I can hear her slurping the base of her large Coke by the time I’ve drunk about a quarter of my own. ‘Do you have any cigarettes?’ she says, looking up at me. Then she puts her mouth over the straw again and begins to rattle through the ice as she searches like an anteater for the last drops of syrup.
‘There might be a packet in my car,’ I tell her. Last year I was taking a piss in the bushes at Greenacre Park, holding a cigarette in one hand and my dick in the other, when I spotted a pus-filled pimple just above my pubes. I quit smoking for good after that but I still had the last three cigarettes from that final pack in my glove compartment.
‘Give me your keys,’ says No Toes, her eyes rolling from her cup up towards me.
‘I’ll come with you,’ I say.
Automatically she springs from her seat and onto her feet—good reflexes for a toeless chick. ‘I’m not gonna steal your car!’ she snaps.
I chase after her as she waddles through the car park. ‘Look, I don’t even know you,’ I plead, ‘and you just told me you steal cars.’ Then I stop beside my ’89 Celica, which is red and has pop-up headlights like the eyelids of an octopus.
No Toes sits inside my car with the passenger seat tilted right back and her canvas-covered feet hanging out the window. ‘So listen,’ she says as she blows cigarette smoke up into the car ceiling. ‘I texted you because I needed a ride home, you’re not one of those horny Lebos who will only do me a favour if I give you a head job, are you?’
The McChicken churns in my guts. What a shifty bitch. Now if I don’t give her a lift home, she’ll say it’s because she rejected me, and not because she’s a racist dick-knob. I think of leaving her here at Auburn Macca’s, stranded on the corner of St Hillier’s and Parramatta roads like a spasticated hooker, but I know that this is not what the Prophet Mohammed would want. I was 11 when I first learned the tale of the deformed midget named Julaybib. After Julaybib had sacrificed his life defending Islam against an army of polytheists, Mohammed stood over his corpse and announced to his followers, ‘This one is of me and I am of him.’
‘I’ll give you a lift home,’ I say to No Toes. ‘You are of me and I am of you.’ Cigarette smoke leaks through her lips. She sighs at me in confusion. As though I am the retard.
Between Macca’s and Berala train station, No Toes says nothing to me except ‘left’ and ‘right’ in a blunt and nasal tone, her head stunted on the road out in front of her. I’ve accepted she doesn’t like me very much, but can she at least make up some bullshit talk just to pass the time until I get her home? I’m not even sure she likes my biceps any more—I’ve been tensing my grip around the steering wheel since I first reversed out of the Macca’s, so that my arm muscles and triceps and veins run from my fingers to my shoulders like a road map, but I haven’t caught her checking them out, not even once.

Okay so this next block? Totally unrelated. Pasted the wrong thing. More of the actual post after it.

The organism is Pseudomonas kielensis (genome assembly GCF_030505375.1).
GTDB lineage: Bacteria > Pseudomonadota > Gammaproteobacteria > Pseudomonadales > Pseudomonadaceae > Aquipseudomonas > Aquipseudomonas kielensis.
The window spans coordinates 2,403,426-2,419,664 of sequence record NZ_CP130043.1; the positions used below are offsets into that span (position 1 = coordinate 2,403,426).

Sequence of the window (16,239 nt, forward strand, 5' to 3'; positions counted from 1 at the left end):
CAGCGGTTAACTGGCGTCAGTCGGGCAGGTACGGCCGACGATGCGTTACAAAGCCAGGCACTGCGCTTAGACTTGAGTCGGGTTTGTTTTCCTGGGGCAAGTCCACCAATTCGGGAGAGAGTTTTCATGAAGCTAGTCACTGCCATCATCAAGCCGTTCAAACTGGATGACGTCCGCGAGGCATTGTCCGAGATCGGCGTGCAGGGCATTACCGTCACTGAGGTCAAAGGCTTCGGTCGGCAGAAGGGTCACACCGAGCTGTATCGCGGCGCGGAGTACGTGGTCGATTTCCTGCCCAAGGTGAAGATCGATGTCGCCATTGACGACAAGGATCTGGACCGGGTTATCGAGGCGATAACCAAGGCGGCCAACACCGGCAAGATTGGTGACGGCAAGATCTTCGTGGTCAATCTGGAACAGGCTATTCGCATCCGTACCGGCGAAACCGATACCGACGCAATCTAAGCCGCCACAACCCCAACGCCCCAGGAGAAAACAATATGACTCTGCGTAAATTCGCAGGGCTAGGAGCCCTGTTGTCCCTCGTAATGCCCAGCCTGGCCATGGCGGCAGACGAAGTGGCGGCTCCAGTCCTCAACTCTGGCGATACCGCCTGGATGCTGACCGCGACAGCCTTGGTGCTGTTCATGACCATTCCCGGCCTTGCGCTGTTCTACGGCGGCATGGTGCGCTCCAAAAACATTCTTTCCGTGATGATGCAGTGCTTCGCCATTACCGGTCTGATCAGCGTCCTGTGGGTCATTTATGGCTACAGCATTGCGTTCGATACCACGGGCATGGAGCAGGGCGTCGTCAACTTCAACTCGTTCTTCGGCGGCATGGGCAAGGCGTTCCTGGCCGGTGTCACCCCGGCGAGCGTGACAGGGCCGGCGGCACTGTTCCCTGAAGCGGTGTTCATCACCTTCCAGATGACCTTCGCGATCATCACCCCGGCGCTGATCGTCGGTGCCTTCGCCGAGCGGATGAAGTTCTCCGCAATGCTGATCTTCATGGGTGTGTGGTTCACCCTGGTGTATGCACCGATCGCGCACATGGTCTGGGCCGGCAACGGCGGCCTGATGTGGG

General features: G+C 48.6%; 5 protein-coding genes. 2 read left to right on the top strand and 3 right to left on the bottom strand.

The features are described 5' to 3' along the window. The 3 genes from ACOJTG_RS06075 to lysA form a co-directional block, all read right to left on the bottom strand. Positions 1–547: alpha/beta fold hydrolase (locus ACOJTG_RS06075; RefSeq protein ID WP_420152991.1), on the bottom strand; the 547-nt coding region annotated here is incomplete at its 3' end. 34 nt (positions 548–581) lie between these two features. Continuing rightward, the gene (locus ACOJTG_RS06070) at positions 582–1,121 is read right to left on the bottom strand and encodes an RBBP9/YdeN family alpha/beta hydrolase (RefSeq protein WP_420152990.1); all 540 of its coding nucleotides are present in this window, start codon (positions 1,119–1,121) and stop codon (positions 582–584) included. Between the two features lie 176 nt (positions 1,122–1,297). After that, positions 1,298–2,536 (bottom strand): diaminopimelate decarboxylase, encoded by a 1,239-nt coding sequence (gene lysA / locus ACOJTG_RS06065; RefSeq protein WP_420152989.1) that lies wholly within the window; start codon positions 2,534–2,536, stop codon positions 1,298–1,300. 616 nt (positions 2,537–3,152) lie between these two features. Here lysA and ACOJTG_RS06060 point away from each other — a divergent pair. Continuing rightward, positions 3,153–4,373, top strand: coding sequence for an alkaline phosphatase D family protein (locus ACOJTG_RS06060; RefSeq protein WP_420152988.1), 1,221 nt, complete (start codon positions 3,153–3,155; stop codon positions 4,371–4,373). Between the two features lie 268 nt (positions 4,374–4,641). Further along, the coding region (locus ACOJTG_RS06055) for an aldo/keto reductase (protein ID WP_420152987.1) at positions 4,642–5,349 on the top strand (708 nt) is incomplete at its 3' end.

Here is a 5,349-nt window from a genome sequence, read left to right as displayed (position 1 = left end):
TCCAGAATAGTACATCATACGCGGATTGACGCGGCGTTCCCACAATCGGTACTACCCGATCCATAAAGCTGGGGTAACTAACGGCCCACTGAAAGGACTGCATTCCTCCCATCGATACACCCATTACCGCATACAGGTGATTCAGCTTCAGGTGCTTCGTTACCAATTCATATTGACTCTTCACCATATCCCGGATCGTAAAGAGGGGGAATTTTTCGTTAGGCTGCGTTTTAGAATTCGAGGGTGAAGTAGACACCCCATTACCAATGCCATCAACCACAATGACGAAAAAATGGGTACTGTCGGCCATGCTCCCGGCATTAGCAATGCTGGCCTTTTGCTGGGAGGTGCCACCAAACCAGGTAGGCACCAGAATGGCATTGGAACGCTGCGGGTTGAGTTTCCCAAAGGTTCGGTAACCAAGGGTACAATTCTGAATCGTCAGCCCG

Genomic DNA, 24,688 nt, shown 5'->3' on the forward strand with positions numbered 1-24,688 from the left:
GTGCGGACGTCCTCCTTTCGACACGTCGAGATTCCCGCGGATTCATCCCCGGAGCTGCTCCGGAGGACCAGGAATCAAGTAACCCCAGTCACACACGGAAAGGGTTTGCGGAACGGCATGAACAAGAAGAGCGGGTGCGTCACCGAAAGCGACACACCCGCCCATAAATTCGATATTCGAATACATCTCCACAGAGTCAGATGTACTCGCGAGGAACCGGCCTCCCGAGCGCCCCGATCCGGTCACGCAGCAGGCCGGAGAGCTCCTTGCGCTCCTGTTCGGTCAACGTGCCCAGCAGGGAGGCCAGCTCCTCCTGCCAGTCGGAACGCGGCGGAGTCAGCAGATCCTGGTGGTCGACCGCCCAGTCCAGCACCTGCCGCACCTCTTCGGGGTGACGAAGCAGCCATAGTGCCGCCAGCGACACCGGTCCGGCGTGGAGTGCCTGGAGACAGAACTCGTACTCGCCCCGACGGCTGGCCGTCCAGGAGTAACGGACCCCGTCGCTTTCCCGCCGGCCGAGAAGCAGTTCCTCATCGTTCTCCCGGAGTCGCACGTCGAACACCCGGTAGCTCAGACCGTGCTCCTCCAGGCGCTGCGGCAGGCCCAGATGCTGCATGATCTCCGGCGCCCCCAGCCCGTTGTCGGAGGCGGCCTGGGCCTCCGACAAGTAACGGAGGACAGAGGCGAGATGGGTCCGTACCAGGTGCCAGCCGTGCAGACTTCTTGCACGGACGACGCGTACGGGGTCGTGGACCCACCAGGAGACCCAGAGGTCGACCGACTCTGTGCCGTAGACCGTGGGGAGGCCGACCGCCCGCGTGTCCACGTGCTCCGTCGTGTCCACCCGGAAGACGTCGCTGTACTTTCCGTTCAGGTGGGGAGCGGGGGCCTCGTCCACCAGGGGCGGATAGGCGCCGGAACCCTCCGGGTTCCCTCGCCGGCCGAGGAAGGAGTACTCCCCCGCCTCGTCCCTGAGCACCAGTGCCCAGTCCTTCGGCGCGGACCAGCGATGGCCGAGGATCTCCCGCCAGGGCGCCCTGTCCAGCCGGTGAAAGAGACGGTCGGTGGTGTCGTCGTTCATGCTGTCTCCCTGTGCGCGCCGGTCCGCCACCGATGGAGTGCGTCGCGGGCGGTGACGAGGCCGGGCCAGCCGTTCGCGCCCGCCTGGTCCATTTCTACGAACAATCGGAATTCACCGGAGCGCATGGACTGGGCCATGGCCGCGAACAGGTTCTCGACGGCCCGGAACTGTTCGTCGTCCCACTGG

At one minute past nine o’clock while I’m caught at the lights between Park Road and Vaughan Street, I turn on the radio, which is pre-set to 106.5 FM. Love Song Dedications with Richard Mercer has just started. For the next three hours, boyfriends and girlfriends and fiancés and husbands and wives across Sydney will be calling Richard to dedicate songs to their loved ones. Last week I was listening and this guy straight outta Bankstown called, telling Richard his name was ‘Zeb’, which means cock in Arabic, and that the love of his life was ‘Kes’, which means pussy in Arabic, and that he wanted to dedicate ‘Endless Love’ by Mariah Carey to her.
‘Left,’ No Toes mumbles as Richard takes a call from a girl named Michaela. ‘I want to dedicate a song to my ex, Hassan,’ Michaela says, her cotton-candy voice no older than 16. ‘We broke up last week.’
‘Oooooh,’ Richard responds. ‘I’m sorry to hear that. I’m sure Hassan is missing you.’ I am always comforted by Richard Mercer—he sympathises with everyone, doesn’t matter if they’re wogs, skips, nips, curries, fags, hoes, junkies, frigids. ‘His parents don’t accept me,’ Michaela whispers. I quickly turn to look at No Toes, to see if the dedication resonates with her. She is still staring straight ahead, unflinching, her canvas-wrapped feet now up on my dashboard. I keep my gaze on her until she exhales loudly and flicks her cigarette butt out the car window. It swirls and disappears into the night-time air like a tiny meteor.
‘And what song do you want to dedicate to Hassan?’ Richard asks.
‘“End of the Road”, do you know it, Richard, it’s Boyz II Men,’ says Michaela. Then as her call fades out, an R & B tune eases in and a soothing black male voice sings gently, ‘We belong together, and you know that I’m right, why do you play with my heart, why do you play with my mind?’